A pharmacokinetic study of p, p'-DDT and its metaolites during flight of the White-crowned sparrow, Zonotrichia leucophrys
Scollon, Edward J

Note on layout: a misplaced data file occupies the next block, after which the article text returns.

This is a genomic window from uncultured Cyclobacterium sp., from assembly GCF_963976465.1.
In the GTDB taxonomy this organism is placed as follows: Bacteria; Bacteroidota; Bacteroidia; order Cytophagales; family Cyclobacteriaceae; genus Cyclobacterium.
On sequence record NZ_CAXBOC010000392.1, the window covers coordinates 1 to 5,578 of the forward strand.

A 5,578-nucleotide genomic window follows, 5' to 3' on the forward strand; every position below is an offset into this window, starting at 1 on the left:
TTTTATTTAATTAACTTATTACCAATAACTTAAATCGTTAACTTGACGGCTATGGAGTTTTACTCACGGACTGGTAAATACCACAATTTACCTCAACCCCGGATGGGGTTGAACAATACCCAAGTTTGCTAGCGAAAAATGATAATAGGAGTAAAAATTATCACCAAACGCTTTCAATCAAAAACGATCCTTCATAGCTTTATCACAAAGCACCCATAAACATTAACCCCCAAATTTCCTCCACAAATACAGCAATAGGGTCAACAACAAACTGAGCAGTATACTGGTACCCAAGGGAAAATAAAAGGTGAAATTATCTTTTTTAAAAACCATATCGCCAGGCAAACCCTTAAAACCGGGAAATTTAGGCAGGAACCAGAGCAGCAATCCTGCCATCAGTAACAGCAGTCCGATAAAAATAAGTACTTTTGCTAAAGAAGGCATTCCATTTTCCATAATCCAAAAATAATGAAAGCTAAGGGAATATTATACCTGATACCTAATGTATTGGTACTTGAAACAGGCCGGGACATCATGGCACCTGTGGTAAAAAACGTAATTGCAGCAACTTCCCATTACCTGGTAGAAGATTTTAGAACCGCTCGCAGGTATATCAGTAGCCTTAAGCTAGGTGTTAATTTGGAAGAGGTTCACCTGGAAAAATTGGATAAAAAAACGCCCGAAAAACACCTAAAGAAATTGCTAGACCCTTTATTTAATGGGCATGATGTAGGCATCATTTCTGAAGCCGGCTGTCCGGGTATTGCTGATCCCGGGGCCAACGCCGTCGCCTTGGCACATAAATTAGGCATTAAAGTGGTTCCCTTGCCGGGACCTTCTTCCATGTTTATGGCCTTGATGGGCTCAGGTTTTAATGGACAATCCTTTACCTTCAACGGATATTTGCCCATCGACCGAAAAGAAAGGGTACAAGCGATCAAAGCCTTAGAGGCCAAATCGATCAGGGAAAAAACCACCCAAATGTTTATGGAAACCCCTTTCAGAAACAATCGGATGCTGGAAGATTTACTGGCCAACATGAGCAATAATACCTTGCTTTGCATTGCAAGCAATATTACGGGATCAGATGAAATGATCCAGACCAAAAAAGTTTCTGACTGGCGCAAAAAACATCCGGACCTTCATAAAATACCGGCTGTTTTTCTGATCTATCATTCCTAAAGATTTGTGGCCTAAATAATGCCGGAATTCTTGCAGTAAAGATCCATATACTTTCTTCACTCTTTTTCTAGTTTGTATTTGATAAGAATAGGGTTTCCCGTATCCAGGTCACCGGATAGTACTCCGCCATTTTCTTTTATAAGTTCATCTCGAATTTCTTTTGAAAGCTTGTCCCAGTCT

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Historical use of DDT has led to the bioaccumulation of DDT and its metabolites in wildlife. Avian species have proven to be particularly susceptible. DDE-induced eggshell thinning has resulted in dramatic declines of many top-level predators such as the bald eagle, peregrine falcon, and brown pelican. Despite this drawback, DDT effectively controls vector-borne diseases carriers. Therefore, its use has continued in many tropical regions. Migratory birds can bioaccumulate DDT and other lipophilic compounds in their overwintering grounds in these tropical regions, especially prior to migration when their lipid reserves are greatest. Therefore, there is a need to understand the metabolism and disposition of DDT during a migratory flight. This study was conducted to evaluate the interactions of flight, fasting, andp.p'-DDT loading on thyroid hormones, corticosterone, and residue metabolism and distribution in recently exposed white-crowned sparrows. Female sparrows were captured near Lubbock, Texas, and dosed with 5 mg p,p'- DDT per kg body weight over 3 d. Following 1 d of recovery, the sparrows were flown in a wind tunnel for up to 140 min in 15 min blocks. Food was withheld from the start of the flight period until the birds were euthanized. Consequently, birds which flew for 140 min fasted for up to 9 h. Control and fasting groups allowed measurement of hormone fluctuations and DDT metabolism not associated with DDT loading or flight. In the flown birds, corticosterone was elevated and T4 was depressed. Mean concentrations of T3 did not differ among any of the test groups. However, T3 and T4 plasma concentrations decreased over time in the flown and fasted groups. T4 decreased significantly in flown birds dosed with DDT, and T3 decreased significantly in the fasted birds dosed with DDT. DDT, DDD, and DDE were present in all of the tissues examined. DDMU, DDNU, and DDOH were not found. Fasting for up to 10 h did not significantly affect the rate of residue increase over time in any of tissues examined. When sparrows flew and fasted simultaneously, fasting still did not significantly contribute to an increase in tissue residues. However, the length of time flown was significantly correlated with increasing concentrations of DDT and DDD in the brain and DDT, DDD, and DDE in the kidney, effectively demonstrating the potential for brief flights to enhance the mobilization of DDT and its metabolites.